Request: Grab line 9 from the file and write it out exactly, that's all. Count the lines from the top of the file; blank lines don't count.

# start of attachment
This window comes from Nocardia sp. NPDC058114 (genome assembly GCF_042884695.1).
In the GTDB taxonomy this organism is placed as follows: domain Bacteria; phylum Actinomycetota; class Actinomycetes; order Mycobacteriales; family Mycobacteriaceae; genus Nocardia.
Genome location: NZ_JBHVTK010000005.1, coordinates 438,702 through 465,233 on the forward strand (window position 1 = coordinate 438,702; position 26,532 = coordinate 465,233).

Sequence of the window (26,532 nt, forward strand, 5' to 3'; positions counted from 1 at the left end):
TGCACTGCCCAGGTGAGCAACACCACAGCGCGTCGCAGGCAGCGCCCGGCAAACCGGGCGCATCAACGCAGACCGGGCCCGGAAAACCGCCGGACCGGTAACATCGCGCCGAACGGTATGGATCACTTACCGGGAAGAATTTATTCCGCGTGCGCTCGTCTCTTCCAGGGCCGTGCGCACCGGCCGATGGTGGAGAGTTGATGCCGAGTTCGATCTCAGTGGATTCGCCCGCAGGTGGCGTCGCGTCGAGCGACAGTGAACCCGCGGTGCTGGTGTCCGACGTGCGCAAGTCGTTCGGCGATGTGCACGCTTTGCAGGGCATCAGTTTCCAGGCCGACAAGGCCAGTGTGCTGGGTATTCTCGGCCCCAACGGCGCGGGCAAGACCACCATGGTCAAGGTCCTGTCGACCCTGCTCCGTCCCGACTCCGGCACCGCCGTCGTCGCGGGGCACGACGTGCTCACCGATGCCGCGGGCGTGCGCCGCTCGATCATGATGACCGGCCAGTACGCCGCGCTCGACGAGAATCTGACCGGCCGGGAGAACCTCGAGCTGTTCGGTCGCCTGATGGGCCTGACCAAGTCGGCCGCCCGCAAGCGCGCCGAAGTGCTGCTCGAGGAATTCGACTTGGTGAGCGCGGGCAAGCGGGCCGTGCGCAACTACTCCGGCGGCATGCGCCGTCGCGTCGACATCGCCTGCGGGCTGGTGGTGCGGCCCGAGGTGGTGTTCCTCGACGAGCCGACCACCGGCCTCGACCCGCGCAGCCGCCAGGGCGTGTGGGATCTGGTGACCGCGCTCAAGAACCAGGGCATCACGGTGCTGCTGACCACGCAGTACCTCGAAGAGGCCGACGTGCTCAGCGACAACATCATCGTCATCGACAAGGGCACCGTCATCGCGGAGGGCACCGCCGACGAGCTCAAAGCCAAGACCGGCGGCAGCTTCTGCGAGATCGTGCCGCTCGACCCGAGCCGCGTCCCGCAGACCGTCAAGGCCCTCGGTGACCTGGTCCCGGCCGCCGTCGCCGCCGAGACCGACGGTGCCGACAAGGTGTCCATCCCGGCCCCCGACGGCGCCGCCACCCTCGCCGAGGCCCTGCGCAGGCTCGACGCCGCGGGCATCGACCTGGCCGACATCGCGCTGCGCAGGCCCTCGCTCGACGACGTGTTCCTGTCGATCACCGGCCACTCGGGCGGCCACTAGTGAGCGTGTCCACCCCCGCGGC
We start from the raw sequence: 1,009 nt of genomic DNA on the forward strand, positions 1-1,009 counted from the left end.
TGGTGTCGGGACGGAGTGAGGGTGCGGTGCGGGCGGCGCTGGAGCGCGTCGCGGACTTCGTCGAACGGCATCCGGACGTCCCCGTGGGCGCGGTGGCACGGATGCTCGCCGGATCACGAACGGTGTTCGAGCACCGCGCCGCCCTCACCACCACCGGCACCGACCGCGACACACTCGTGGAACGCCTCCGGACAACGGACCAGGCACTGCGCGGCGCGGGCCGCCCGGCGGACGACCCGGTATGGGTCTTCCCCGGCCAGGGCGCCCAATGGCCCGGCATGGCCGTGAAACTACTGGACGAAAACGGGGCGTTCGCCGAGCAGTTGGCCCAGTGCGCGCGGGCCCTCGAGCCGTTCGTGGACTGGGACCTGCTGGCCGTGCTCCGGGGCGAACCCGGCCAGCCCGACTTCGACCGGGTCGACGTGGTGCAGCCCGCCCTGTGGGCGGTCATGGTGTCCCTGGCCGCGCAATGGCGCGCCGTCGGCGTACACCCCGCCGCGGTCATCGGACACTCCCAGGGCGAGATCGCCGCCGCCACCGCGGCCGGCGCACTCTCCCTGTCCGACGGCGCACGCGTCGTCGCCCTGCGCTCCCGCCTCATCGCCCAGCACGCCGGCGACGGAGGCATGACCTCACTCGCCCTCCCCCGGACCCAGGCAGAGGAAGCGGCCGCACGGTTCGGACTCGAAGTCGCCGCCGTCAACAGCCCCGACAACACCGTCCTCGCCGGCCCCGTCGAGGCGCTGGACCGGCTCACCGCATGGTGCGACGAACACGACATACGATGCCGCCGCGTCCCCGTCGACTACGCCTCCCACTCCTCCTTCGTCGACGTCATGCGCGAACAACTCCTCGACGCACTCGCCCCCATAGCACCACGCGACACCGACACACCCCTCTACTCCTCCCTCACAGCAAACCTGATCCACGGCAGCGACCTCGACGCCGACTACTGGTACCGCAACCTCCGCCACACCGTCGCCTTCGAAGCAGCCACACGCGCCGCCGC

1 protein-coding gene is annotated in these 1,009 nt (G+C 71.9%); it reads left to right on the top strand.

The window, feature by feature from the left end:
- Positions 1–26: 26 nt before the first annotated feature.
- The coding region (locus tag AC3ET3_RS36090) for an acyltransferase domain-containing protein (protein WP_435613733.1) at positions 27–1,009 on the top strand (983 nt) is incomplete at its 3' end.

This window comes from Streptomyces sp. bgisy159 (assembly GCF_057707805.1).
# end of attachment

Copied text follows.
The window, feature by feature from the left end: